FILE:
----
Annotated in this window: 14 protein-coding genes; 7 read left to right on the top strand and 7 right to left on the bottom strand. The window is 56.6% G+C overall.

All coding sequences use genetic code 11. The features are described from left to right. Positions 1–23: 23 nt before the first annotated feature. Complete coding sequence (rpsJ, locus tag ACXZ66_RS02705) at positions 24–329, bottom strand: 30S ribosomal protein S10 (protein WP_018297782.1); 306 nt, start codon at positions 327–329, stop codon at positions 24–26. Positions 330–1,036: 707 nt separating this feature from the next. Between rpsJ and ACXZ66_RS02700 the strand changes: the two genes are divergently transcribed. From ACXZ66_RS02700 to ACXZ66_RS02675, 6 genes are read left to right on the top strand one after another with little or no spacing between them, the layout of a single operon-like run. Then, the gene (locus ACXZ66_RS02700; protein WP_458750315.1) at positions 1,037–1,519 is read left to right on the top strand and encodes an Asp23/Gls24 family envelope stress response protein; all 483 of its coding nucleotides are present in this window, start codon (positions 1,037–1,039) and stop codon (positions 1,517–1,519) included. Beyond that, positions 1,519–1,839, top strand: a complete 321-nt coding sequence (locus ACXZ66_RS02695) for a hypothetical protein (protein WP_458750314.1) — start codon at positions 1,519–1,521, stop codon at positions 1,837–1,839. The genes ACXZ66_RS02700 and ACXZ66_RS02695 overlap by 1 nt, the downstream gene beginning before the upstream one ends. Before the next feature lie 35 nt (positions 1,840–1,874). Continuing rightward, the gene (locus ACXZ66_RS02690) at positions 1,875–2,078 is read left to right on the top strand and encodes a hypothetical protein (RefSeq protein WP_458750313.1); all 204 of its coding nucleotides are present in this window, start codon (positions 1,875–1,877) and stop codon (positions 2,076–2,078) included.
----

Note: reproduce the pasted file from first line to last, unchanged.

Annotated in this window: 14 protein-coding genes; 7 read left to right on the top strand and 7 right to left on the bottom strand. The window is 56.6% G+C overall.

All coding sequences use genetic code 11. The features are described from left to right. Positions 1–23: 23 nt before the first annotated feature. Complete coding sequence (rpsJ, locus tag ACXZ66_RS02705) at positions 24–329, bottom strand: 30S ribosomal protein S10 (protein WP_018297782.1); 306 nt, start codon at positions 327–329, stop codon at positions 24–26. Positions 330–1,036: 707 nt separating this feature from the next. Between rpsJ and ACXZ66_RS02700 the strand changes: the two genes are divergently transcribed. From ACXZ66_RS02700 to ACXZ66_RS02675, 6 genes are read left to right on the top strand one after another with little or no spacing between them, the layout of a single operon-like run. Then, the gene (locus ACXZ66_RS02700; protein WP_458750315.1) at positions 1,037–1,519 is read left to right on the top strand and encodes an Asp23/Gls24 family envelope stress response protein; all 483 of its coding nucleotides are present in this window, start codon (positions 1,037–1,039) and stop codon (positions 1,517–1,519) included. Beyond that, positions 1,519–1,839, top strand: a complete 321-nt coding sequence (locus ACXZ66_RS02695) for a hypothetical protein (protein WP_458750314.1) — start codon at positions 1,519–1,521, stop codon at positions 1,837–1,839. The genes ACXZ66_RS02700 and ACXZ66_RS02695 overlap by 1 nt, the downstream gene beginning before the upstream one ends. Before the next feature lie 35 nt (positions 1,840–1,874). Continuing rightward, the gene (locus ACXZ66_RS02690) at positions 1,875–2,078 is read left to right on the top strand and encodes a hypothetical protein (RefSeq protein WP_458750313.1); all 204 of its coding nucleotides are present in this window, start codon (positions 1,875–1,877) and stop codon (positions 2,076–2,078) included.